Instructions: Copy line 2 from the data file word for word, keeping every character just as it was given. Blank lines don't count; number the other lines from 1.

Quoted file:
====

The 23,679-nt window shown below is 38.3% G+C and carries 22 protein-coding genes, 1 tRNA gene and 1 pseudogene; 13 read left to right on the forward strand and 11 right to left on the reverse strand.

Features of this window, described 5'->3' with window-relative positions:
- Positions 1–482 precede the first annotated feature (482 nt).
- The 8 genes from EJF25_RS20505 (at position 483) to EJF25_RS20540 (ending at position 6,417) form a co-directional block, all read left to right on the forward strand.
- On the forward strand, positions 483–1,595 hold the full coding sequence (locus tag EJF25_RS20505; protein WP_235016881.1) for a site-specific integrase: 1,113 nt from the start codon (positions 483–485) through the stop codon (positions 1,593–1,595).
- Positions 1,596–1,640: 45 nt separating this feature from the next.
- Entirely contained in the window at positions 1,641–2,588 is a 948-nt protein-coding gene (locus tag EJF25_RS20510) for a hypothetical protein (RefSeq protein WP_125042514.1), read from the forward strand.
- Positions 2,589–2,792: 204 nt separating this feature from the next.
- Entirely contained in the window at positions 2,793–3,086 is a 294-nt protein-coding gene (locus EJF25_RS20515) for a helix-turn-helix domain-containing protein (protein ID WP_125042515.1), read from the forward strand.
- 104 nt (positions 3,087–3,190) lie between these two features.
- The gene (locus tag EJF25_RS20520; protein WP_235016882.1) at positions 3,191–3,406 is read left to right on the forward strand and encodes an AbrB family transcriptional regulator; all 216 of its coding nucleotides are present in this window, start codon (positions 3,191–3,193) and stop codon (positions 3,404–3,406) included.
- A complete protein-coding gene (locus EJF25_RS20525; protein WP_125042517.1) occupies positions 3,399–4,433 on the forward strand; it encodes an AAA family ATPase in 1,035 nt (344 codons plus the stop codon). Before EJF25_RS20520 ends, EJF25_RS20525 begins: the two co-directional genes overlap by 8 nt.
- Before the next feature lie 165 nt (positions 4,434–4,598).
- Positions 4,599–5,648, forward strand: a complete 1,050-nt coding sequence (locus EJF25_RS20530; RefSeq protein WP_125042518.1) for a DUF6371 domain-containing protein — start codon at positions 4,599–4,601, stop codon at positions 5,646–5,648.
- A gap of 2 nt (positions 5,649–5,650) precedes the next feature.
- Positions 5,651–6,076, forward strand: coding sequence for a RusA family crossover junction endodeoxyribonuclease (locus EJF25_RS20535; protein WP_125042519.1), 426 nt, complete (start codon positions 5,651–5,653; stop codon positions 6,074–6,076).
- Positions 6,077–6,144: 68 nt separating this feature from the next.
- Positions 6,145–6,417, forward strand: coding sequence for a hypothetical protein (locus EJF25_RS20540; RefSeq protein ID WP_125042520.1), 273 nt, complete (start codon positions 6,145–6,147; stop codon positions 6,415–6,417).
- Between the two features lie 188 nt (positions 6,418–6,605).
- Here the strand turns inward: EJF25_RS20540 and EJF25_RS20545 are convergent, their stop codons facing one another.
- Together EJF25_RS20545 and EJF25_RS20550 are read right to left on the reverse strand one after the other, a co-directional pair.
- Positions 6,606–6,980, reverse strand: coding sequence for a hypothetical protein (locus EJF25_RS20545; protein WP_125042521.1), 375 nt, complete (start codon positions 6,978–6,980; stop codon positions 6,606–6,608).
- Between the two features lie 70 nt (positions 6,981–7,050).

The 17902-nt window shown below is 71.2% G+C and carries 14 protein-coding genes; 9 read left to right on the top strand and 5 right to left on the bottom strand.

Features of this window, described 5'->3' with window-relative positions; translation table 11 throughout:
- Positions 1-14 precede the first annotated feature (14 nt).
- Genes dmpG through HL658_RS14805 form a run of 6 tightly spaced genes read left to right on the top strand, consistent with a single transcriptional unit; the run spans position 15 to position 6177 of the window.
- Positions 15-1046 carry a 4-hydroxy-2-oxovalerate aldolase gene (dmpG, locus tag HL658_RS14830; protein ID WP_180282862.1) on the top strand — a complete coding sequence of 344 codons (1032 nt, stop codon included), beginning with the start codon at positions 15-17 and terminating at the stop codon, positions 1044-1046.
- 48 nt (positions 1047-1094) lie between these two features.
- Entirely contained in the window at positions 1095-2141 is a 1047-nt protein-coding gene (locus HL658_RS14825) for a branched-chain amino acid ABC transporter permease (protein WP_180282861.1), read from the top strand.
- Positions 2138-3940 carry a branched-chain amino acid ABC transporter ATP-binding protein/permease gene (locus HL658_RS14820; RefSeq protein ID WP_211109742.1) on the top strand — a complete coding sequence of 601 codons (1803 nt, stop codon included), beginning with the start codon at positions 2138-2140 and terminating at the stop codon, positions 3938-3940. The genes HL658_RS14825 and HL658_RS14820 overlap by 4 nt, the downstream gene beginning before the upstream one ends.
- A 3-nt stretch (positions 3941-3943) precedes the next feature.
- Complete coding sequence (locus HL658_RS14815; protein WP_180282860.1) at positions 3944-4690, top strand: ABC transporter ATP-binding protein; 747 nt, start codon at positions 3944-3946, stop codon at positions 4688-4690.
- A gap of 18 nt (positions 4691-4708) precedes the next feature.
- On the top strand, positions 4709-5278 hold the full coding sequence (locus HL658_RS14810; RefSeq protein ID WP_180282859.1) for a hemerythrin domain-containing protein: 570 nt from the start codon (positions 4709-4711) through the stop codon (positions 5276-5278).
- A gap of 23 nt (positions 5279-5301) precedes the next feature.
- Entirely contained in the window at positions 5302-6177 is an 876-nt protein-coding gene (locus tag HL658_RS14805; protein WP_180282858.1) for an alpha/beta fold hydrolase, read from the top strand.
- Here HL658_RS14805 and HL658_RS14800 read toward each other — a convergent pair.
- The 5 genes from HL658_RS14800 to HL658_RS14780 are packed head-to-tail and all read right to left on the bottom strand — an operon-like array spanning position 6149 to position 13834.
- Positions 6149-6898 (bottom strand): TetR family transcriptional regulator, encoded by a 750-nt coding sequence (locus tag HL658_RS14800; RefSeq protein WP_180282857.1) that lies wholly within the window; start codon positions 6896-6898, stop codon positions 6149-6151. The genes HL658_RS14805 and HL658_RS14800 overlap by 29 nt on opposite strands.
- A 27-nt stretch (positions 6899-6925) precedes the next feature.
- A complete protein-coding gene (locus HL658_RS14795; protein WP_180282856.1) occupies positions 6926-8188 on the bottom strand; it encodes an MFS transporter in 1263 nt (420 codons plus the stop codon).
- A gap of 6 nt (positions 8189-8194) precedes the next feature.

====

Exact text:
Features of this window, described 5'->3' with window-relative positions: